California Court of Appeal Affirms Ruling That a Mental Disorder Accompanied by Physical Symptoms is Not Subject to a Policy's Two-Year Limitation for Mental Claims
In 2009, the California Court of Appeal in Bosetti v. The United States Life Ins. Co., 175 Cal. App. 4th 1208 (2009) addressed whether a two-year benefits limitation on disability insurance payments for “mental, nervous or emotional disorder[s]” could properly serve to limit benefits payable to an insured who was disabled from depression and anxiety, but who also complained of interrelated physical impairments. The California Insurance Litigation Blog summarized that holding here, but basically, the Court ruled that the policy’s two-year mental limitation was ambiguous and an insured would reasonably expect that disabling depression arising from a physical condition, would not be subject to the limitation. (The Court also ruled that there was a genuine dispute regarding whether U.S. Life’s claim decision violated the covenant of good faith and fair dealing.)
The 2009 ruling reversed the summary judgment issued in favor of The United States Life Insurance Company in the City of New York (“U.S. Life”) and the matter was remanded for trial. After a presentation of the evidence, a jury ruled in Bosetti’s favor. However, U.S. Life filed two motions – for a judgment notwithstanding the verdict and for a new trial. While U.S. Life conceded that Bosetti demonstrated that her disability had a physical component, the insurer argued that she failed to prove that her physical symptoms had caused her disability prior to March 3, 2003 (the date she was terminated from her job). The trial judge granted both motions, and Bosetti filed another appeal.
In an unpublished opinion, the Court of Appeal considered the trial court’s ruling on both of the post-verdict motions. First, after reviewing the available record, the Court determined that the verdict in Bosetti’s favor was supported by substantial evidence, including specifically that her depression caused the disabling physical symptom of an increase in her fibromyalgia pain. Based on these facts, the Court reversed the trial court’s ruling on the motion for judgment notwithstanding the verdict. In reaching this conclusion, the Court of Appeal affirmed its earlier ruling that a limitation on coverage for “mental, nervous or emotional disorders of any type” does not apply if the insured‘s disability was caused, in any part, by her physical symptoms.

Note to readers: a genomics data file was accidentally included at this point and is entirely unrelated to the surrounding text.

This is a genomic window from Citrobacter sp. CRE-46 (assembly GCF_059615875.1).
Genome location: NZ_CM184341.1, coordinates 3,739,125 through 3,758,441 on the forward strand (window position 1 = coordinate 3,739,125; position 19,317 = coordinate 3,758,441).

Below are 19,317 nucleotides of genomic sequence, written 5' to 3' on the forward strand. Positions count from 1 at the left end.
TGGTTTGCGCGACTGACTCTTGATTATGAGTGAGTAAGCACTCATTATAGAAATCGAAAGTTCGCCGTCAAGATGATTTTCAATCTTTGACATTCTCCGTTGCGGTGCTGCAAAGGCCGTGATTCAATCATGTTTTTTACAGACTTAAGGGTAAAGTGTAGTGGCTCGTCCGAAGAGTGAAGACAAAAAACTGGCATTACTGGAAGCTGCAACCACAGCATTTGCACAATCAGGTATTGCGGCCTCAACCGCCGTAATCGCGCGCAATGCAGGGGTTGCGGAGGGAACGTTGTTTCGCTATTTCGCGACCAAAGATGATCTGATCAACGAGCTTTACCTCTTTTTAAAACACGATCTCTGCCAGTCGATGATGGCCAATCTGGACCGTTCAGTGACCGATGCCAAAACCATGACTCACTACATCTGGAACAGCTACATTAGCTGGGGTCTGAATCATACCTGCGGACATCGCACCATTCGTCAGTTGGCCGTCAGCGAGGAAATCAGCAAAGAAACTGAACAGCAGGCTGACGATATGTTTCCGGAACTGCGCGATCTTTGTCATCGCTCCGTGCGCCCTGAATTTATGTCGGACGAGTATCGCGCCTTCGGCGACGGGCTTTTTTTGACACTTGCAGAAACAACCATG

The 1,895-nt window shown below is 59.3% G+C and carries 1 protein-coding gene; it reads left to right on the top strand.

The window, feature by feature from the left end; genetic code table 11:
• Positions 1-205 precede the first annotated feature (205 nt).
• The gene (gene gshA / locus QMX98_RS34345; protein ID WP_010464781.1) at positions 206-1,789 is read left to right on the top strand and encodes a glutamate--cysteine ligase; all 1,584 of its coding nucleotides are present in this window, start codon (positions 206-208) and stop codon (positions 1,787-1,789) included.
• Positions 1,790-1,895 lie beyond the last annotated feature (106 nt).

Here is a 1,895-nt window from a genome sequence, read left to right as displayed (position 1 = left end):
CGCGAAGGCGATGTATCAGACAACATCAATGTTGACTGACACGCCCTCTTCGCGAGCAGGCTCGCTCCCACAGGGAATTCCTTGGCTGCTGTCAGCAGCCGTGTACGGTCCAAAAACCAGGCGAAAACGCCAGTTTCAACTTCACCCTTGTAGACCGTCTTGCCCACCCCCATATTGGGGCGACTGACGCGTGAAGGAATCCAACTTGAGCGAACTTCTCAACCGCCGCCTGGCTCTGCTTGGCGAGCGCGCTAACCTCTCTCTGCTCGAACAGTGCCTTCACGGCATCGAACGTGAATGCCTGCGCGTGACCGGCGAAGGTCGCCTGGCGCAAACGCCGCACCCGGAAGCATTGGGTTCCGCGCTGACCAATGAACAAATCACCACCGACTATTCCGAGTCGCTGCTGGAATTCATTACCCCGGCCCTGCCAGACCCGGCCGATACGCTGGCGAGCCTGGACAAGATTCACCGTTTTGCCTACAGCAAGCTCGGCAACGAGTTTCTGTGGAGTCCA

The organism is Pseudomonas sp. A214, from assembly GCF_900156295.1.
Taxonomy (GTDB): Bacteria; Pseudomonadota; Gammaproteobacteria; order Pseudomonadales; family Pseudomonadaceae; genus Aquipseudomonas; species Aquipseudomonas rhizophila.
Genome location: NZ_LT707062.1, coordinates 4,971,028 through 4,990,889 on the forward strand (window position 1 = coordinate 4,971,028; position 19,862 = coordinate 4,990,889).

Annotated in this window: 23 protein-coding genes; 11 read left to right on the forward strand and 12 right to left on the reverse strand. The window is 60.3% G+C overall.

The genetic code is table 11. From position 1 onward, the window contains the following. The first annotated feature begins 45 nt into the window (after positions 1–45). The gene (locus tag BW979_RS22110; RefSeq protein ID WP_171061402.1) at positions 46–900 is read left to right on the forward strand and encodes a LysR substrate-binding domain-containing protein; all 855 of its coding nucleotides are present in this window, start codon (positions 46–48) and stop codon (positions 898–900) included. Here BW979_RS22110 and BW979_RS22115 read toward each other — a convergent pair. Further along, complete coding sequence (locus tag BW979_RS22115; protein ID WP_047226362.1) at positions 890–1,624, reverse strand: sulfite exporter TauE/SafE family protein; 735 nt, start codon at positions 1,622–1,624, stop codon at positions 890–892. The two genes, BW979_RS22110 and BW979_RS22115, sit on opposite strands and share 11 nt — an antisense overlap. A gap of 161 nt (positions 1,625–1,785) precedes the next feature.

However, with respect to U.S. Life’s motion for a new trial, the Court of Appeal explained that the trial judge is afforded great deference and “an order granting a new trial `must be sustained on appeal unless the opposing party demonstrates that no reasonable finder of fact could have found for the movant on [the trial court's] theory,’” Applying this standard, the appellate court affirmed the order granting a new trial after finding that there was also substantial evidence that would have supported a verdict in U.S. Life’s favor.
While the case was remanded to the trial court for a second trial, the Court of Appeal did not overturn its 2009 ruling, and thus Bosetti I and its position regarding mental disabilities with physical symptoms should still be considered good law.